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History Odyssey lovers.. Please tell me why..

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you chose to use HO instead of just straight up SOTW (with or without AG)..


I am searching for something different (but not to different) for history next year so I was looking at HO - Early Modern Lvl 1. The downloaded sample looks pretty simple.


Read UsborneILEWH, look up and define a word, read CHOW, read SOTW, maybe a coloring page, maybe a project, reading suggestions and a map.


Are the suggested books better than the suggestions in the SOTW AG? Projects better? Does the story of history flow better? Was retention better?


I want to use it but it looks more time consuming than just plain SOTW.. Is it worth it?




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I like the flow better-- more by region chronologically than jumping all over the place to force the chronology-- the timeline helps us make those connections easily.


I really like the literature and maps in HO.


I picked up a SOtW Activity Guide in the book store, and didn't love the activities so much. I have felt the activities in HO had more imagination (mummified poultry not withstanding). There are also whole sections in HO that don't refer to SOtW. Maybe it goes beyond? Does a better job?


Over the course of time, HO also includes a gradual and deliberate, organized ramping up of writing and literary analysis skills that I appreciate. Each level teaches new skills that build on the prior skills. It is an integrated writing/literature/geography/history program over the years.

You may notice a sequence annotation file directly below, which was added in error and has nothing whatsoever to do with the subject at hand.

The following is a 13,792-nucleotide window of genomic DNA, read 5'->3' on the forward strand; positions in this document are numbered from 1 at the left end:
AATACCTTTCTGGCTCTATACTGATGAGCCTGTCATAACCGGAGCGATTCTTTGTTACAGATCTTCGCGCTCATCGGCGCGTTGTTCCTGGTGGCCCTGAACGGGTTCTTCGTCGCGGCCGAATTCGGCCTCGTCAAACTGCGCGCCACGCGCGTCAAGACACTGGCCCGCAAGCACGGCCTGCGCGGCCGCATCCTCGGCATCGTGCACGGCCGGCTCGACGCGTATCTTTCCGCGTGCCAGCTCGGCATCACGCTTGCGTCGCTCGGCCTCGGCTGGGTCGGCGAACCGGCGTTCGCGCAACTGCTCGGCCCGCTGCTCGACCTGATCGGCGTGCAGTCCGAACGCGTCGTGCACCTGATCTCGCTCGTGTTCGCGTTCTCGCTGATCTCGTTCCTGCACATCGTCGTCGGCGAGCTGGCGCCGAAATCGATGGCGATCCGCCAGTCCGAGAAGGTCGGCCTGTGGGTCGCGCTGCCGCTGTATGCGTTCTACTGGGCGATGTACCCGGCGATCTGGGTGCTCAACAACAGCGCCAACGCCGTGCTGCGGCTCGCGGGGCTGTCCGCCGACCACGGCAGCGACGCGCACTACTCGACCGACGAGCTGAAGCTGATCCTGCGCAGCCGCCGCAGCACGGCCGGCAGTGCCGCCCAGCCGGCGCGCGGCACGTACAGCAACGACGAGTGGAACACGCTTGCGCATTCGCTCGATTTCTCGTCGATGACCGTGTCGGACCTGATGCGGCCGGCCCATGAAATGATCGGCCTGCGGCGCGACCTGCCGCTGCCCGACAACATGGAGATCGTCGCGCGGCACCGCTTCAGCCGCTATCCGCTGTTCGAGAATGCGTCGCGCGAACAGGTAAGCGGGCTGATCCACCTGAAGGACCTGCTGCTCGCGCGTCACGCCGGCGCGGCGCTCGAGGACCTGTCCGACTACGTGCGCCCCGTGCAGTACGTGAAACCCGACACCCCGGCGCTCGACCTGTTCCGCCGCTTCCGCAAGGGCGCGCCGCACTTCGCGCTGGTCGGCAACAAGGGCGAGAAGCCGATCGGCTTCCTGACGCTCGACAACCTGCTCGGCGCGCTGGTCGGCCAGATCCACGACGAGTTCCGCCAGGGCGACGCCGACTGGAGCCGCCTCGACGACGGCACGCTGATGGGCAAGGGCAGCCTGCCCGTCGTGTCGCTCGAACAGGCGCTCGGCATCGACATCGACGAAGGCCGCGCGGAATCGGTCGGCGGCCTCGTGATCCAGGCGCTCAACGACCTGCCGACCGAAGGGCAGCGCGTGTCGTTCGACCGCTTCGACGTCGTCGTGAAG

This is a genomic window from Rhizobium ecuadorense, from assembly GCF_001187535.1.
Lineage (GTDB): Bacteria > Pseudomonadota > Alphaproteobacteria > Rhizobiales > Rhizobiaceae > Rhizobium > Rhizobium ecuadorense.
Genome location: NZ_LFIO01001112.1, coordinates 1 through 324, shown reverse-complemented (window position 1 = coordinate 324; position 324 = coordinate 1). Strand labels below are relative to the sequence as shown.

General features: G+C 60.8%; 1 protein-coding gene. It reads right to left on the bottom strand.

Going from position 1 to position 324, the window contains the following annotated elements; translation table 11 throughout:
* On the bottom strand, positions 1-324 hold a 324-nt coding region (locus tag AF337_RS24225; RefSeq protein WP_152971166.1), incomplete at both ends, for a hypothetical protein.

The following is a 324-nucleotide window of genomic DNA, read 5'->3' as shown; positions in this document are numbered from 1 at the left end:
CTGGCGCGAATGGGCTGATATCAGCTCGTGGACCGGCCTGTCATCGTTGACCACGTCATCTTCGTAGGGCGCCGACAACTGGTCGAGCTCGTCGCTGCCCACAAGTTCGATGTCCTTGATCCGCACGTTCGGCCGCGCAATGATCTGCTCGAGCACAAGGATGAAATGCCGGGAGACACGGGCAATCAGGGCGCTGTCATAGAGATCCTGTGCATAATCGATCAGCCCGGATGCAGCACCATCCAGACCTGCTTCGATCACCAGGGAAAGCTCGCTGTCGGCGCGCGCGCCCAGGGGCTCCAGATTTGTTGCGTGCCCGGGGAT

History is one of those areas where an author's POV definitely shades the presentation, no matter how intelligent, fair, or careful she was when writing a book. Very little in history is truly objective when writing in the SoTW style. I prefer to use a list of sources and activities that come from someone other than the author of a main text in the program so that we don't run the risk f seeing only one POV... Very dangerous in history.


SoTW is fine for grammar stage, but when starting to homeschool, I had a kid in each of grammar and logic stage. I wouldn't dream of using such an elementary program with my then 10YO, who at the time was reading Ms. Bauer's adult ancient history book for fun in his own time. HO, on the other hand, had appropriate materials for both grammar and logic (and now rhetoric) stages. I may not stay with Pandia Press all the way through ... See above... but they solve the multi-age problem nicely.


Maybe a 10YO who was more of an average reader could do okay with SoTW, with lots and lots and lots and lots of supplementation, but I'd rather challenge him with a program more designed for him in the first place.


SoTW has its place on the bookshelf. For us, it is as one component of a grammar stage history program, but not as the entire thing.